Adam Strickson, Co-Chair of Huddersfield Town of Sanctuary said, ‘This was an amazing gathering of people from around Huddersfield who came together to share music, food and friendship.’
Asylum Seekers Support and Response
c/o The Methodist Mission,
Chair’s Report for AGM, 8/2/12
Asylum Seekers Support and Response (ASSURE) was set up in January 2011 with the primary aim of seeking to offer support to asylum seekers whose initial claims for asylum have not been successful and who therefore face destitution. An additional target group are those asylum seekers who have applied for government support under Section 4 of current legislation, but are waiting until it becomes available. From the beginning ASSURE has sought to partner with other organisations in Huddersfield who work with asylum seekers.
Our first venture was a conversation club at the premises of Cultures United in St Patrick’s Centre. This was reasonably successful for a while, but tended to attract overseas students and refugees with immigration status rather than members of the target group. When Cultures United closed the conversation club moved to the Methodist Mission, but the second floor location of the room meant that many were unable to find it, and after a while the decision was taken to close it down. However, attempts are currently being made in to relaunch it at St Thomas’ Church on Manchester Road.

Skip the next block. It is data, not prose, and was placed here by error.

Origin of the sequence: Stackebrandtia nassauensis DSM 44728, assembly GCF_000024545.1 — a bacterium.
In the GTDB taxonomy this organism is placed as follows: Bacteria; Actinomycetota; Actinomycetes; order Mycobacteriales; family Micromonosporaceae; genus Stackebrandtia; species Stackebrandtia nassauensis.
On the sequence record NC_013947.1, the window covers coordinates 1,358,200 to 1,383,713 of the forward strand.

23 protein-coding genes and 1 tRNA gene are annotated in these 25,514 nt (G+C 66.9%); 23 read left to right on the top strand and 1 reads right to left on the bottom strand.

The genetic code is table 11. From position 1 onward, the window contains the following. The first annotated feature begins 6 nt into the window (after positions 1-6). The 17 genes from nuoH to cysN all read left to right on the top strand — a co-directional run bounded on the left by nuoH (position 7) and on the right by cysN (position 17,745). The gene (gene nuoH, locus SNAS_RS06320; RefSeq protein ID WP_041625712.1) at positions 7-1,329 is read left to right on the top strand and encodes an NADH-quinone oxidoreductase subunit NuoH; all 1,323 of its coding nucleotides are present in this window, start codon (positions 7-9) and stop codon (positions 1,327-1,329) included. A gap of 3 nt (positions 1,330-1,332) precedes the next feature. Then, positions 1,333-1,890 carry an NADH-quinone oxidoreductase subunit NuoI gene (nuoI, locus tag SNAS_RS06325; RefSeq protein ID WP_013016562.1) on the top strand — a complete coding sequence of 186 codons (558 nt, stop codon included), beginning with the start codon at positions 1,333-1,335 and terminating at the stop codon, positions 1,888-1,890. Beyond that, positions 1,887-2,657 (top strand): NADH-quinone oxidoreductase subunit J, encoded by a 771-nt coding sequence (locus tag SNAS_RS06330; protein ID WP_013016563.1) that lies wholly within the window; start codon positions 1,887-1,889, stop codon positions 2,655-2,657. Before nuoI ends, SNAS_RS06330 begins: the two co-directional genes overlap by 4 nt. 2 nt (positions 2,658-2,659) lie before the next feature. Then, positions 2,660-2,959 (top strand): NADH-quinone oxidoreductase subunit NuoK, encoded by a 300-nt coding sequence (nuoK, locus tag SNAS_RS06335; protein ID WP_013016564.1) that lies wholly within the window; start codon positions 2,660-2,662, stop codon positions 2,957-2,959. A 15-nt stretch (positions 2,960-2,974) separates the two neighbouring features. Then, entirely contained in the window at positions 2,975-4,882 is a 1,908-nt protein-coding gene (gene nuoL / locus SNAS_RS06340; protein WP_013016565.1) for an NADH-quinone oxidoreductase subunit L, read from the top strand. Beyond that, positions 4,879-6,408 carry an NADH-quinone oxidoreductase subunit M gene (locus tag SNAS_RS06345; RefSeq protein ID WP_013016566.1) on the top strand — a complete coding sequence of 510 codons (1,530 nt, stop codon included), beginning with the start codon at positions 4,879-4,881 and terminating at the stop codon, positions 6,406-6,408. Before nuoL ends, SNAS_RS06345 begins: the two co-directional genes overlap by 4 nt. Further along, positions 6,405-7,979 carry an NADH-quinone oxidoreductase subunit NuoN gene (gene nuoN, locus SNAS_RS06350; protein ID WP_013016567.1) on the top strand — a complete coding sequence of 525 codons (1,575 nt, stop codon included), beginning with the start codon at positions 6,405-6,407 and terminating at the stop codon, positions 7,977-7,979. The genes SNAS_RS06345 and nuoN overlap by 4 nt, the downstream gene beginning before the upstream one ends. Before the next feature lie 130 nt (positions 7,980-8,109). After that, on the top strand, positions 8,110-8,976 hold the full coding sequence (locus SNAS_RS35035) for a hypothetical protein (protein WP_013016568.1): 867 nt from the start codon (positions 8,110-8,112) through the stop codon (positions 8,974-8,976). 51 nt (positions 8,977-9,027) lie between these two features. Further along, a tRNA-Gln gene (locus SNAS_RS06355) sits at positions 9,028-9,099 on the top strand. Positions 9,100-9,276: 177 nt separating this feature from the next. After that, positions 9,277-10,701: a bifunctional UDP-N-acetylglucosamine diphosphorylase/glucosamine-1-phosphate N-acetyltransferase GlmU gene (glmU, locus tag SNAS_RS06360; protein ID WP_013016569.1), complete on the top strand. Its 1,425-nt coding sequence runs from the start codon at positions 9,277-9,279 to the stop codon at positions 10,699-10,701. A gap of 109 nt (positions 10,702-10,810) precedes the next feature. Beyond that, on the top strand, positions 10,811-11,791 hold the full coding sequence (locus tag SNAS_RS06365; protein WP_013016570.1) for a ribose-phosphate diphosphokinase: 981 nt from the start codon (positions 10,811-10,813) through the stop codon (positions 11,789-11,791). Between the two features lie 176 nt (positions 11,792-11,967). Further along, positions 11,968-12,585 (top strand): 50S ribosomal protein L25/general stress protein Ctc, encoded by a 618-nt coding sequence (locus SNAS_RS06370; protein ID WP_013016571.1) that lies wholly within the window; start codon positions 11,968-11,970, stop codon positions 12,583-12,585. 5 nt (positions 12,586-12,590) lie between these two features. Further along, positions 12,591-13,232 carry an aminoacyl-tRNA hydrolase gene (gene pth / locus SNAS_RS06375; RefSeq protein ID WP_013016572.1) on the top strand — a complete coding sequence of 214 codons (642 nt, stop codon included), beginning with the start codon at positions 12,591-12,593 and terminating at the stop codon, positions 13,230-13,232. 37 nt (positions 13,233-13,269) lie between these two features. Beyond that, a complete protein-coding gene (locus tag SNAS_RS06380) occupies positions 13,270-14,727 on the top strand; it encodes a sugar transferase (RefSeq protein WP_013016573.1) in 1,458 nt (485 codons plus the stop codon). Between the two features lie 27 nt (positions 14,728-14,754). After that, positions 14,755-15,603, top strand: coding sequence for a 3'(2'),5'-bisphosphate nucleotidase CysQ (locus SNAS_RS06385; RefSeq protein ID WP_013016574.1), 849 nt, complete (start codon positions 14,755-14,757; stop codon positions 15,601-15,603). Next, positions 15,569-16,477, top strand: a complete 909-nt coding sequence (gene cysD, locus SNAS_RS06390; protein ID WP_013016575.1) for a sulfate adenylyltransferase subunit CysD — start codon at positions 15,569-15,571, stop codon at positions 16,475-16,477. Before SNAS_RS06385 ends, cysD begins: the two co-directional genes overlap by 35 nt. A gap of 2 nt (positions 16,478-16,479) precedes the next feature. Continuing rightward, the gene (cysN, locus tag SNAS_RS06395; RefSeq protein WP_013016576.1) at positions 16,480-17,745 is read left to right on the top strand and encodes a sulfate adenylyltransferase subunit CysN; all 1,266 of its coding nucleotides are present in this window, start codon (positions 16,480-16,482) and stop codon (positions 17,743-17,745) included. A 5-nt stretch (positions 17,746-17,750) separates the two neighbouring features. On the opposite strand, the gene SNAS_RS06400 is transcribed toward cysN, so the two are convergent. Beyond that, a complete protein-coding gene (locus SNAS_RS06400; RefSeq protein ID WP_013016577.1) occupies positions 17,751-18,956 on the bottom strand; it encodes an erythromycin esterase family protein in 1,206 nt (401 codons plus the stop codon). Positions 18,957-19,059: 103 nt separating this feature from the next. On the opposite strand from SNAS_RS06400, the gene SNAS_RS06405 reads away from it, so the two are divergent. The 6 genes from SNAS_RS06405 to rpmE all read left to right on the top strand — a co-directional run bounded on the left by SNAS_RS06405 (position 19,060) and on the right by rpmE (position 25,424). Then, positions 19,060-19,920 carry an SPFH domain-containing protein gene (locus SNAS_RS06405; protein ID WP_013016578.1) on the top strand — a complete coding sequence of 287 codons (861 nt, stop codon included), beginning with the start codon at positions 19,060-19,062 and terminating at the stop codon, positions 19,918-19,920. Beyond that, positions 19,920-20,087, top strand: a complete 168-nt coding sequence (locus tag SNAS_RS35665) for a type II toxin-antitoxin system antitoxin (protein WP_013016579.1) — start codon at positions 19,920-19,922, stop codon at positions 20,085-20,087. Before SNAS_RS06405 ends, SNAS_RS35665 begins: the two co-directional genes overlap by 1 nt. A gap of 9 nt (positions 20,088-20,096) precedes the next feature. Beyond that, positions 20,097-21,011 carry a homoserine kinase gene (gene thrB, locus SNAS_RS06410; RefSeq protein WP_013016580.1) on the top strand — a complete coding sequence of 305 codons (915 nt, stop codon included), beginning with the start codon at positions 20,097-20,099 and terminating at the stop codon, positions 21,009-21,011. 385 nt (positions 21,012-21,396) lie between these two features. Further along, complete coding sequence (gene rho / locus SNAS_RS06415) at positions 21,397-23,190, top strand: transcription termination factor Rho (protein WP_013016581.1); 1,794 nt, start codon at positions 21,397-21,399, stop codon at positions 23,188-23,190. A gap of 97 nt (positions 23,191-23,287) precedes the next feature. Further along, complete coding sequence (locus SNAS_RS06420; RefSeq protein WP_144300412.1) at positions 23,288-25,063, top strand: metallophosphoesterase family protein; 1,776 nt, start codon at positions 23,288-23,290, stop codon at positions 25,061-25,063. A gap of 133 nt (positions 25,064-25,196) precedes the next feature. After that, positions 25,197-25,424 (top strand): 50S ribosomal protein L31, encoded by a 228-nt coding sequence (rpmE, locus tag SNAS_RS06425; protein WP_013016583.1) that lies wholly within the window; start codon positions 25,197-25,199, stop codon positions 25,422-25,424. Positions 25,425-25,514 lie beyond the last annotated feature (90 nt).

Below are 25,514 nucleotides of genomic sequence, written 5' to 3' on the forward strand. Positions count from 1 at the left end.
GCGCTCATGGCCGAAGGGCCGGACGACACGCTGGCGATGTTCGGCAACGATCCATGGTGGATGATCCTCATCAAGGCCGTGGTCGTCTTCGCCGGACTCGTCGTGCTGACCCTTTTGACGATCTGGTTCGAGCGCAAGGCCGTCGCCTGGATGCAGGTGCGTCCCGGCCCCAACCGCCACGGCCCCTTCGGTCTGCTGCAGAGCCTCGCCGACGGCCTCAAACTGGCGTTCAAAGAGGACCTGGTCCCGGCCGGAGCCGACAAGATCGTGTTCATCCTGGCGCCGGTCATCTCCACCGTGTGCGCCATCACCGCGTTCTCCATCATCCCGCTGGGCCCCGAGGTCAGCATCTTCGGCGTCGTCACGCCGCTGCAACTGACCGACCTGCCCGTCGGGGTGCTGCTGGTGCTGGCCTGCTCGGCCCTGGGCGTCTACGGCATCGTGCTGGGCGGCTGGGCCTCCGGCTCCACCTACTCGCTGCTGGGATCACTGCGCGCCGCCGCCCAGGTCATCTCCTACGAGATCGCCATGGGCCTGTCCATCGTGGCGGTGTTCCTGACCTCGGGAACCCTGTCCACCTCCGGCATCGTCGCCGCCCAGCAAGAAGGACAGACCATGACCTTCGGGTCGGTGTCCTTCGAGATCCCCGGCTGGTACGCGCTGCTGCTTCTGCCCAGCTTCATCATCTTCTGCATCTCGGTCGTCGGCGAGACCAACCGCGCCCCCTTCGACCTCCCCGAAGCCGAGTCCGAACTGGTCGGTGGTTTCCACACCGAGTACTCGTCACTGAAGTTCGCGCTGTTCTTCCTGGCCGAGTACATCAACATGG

The other early focus of ASSURE was a proposal to open a night shelter for asylum seekers in the former church school in Kirkheaton, but it met with the opposition of some local residents, and after a public meeting at the end of May it was decided not to continue with this project. Our thanks are due to the Revd Richard Steel, Rector of Kirkheaton for his active support and encouragement in all this.
‘Huddersfield is an enriched community, a more vibrant, and a better place because of the sanctuary seekers and refugees who live here’said Bill Dennis manager of Kirklees Asylum Support Service at the Autumn Gathering and AGM of Huddersfield Town of Sanctuary, held on 8th October.
Opening the event, Councillor Eric Firth, Mayor of Kirklees said ‘I am really pleased to see how support has grown so rapidly for this positive new initiative in our town. Even though Huddersfield Town of Sanctuary was only launched in June last year it already has nearly 70 supporting organisations representing a real cross section of groups.’
Huddersfield is the first Town of Sanctuary in the UK, and the group is part of a national network of towns and cities who are encouraging a culture of welcome in our communities for people fleeing war and persecution.
‘This dynamic local movement is building on the long tradition in Huddersfield of welcoming, supporting and befriending people from different countries and backgrounds’ said James Bar Bowen, outgoing Chair of Town of Sanctuary, ‘We want people to feel safe and welcome in our town’.
Tiffy Allen national co-ordinator of the City of Sanctuary movement said, ’ Huddersfield is a dispersal point for refugees in the North of England. There are many myths about sanctuary seekers but the sanctuary movement aims to dispel some of these myths’.